Egypt's election commission delays the announcement of final results for first-round parliamentary elections until Friday. The commission previously said results from the two-day balloting would be announced late Thursday. But the state MENA news agency quotes election commission chief Abdel-Mooaez Ibrahim as saying a large voter turnout has slowed down the counting process.
Also, Judges supervising the vote say near-final results show the political arm of the Muslim Brotherhood taking up to 45 percent of the contested seats. This will likely give Islamist parties a majority.
The U.N.'s top human rights official, Navi Pillay, says Syria has entered a state of civil war with more than 4,000 people dead and an increasing number of soldiers defecting from the army to fight President Bashar Assad's regime. Civil war has been the worst-case scenario in Syria since the revolt against Assad began eight months ago. Damascus has a web of allegiances that extends to Lebanon's powerful Hezbollah movement and Iran's Shiite theocracy, raising fears of a regional conflagration.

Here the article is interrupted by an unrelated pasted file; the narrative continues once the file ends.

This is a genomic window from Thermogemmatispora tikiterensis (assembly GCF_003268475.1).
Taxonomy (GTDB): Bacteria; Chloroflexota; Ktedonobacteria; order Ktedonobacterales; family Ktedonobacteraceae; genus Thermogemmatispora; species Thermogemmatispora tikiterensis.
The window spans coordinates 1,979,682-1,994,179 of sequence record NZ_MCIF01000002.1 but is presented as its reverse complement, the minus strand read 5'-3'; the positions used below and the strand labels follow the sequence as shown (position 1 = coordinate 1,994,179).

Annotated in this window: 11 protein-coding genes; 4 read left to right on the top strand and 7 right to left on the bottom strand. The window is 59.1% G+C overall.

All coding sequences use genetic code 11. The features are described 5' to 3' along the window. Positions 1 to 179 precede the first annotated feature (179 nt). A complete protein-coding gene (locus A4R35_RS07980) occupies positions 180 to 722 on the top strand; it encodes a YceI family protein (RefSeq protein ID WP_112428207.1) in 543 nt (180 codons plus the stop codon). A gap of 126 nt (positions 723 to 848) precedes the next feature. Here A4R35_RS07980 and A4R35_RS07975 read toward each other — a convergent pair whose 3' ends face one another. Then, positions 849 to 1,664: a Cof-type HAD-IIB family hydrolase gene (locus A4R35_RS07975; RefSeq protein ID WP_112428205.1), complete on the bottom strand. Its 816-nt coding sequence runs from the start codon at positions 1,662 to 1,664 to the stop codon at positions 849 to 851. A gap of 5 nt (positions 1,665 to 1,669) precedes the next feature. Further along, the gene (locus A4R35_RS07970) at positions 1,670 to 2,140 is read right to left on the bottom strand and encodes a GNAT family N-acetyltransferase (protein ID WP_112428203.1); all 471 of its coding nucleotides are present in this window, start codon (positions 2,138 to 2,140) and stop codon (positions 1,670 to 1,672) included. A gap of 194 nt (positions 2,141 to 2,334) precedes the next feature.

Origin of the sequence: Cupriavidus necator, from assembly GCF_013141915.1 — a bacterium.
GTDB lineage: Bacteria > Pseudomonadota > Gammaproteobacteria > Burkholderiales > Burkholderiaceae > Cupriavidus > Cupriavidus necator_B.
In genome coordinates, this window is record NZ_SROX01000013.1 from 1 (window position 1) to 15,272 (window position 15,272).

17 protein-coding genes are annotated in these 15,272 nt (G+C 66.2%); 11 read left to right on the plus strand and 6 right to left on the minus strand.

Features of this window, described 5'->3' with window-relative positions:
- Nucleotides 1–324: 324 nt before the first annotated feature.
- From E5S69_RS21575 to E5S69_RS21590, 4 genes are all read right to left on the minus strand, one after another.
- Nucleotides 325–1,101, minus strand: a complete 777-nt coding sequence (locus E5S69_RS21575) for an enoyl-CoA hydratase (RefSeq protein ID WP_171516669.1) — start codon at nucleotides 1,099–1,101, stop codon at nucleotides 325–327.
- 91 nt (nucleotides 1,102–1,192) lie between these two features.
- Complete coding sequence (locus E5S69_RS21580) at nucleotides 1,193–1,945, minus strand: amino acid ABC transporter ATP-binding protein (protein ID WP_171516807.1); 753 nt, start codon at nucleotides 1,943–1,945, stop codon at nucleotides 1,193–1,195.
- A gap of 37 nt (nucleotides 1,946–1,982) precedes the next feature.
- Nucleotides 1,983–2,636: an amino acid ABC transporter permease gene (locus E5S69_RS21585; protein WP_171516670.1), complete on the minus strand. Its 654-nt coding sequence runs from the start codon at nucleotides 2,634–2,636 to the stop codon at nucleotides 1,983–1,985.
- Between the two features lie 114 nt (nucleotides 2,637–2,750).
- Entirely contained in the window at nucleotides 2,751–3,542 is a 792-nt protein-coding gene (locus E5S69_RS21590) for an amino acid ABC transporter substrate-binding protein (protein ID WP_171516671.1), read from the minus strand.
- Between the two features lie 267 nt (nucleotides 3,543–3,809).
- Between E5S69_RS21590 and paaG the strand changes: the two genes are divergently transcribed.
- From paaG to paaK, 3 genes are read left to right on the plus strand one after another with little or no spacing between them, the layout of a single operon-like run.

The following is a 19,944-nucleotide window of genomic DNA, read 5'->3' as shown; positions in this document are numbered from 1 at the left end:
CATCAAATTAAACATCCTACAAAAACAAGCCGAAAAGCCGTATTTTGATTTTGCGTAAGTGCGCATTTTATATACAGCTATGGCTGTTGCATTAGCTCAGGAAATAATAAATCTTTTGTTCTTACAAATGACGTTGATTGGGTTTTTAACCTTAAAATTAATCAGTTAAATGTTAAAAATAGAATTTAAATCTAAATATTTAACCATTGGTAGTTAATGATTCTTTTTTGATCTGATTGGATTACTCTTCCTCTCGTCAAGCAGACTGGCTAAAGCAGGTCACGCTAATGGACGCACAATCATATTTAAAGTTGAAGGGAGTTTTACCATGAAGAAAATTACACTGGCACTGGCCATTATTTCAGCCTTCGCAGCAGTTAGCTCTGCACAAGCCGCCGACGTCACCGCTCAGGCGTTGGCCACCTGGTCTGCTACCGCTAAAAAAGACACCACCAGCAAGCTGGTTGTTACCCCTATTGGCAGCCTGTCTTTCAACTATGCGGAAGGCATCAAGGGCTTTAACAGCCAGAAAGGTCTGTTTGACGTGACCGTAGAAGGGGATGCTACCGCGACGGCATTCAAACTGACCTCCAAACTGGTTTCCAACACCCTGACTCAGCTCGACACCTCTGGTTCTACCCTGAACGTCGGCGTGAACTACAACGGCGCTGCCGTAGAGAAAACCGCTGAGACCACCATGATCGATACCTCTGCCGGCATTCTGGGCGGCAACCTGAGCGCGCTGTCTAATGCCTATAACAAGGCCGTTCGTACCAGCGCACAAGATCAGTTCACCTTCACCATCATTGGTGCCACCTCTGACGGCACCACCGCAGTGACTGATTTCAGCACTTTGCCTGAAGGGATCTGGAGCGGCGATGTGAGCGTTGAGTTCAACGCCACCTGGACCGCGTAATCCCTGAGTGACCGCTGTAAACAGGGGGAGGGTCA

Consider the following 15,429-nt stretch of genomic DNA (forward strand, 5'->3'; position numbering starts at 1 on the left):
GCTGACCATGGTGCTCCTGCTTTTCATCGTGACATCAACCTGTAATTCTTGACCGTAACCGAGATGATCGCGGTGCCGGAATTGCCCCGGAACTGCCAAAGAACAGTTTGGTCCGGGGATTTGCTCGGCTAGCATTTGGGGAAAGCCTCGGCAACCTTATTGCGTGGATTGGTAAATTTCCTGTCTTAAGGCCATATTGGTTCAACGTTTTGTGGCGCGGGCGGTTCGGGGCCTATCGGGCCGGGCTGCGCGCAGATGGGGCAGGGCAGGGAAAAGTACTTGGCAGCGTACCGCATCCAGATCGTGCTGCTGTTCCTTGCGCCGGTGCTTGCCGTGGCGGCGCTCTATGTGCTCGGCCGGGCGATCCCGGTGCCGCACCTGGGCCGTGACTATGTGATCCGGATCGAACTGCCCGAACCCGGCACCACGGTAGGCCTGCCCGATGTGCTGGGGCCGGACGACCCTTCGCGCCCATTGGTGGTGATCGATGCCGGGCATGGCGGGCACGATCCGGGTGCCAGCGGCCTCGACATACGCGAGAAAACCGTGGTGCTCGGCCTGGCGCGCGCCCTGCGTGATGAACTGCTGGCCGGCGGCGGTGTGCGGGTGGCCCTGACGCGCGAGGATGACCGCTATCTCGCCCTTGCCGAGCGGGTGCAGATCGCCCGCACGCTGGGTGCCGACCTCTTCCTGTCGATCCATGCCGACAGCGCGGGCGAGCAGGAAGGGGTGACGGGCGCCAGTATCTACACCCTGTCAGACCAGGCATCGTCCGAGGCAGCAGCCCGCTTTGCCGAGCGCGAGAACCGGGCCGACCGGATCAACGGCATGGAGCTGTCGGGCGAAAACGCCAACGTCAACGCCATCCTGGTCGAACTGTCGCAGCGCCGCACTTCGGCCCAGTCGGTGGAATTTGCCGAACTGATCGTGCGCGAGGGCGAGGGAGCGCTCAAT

Activists say up to 22 people were killed Thursday, adding to what has become a daily grind of violence.
Clashes between Yemeni soldiers and armed tribesmen in the restive southern city of Taiz kill 13 people, the Defense Ministry and a security official say. A hotbed of opposition to the government and Yemen's second-largest city, Taiz has been regularly shelled by the military responding to hit-and-run attacks by tribesmen, and the latest bout has been going on since Tuesday. The fighting has raged despite longtime President Ali Abdullah Saleh's agreement to step down.
Tunisia's central bank is warning about the state of the economy and urging the swift formation of a government to bring investment back to this North African country. Tunisians overthrew their long-ruling dictator in January. The ensuing months of turmoil, including strikes and sit-ins, has damaged the economy, especially the vital tourism sector. The bank says the new government could send a clear signal to investors by passing a new finance law and budget for 2012.
Bahrain's Interior Ministry says a former Miami police chief will lead training programs for the Gulf kingdom's forces as part of reforms after an independent report detailed abuses against pro-reform protesters. John Timoney will head a team of law enforcement advisers from the U.S. and Britain. Bahrain's Sunni monarchy has promised to address shortcomings noted in last month's independent commission report, which cited examples of torture and excessive force against Shiite-led demonstrators demanding greater rights.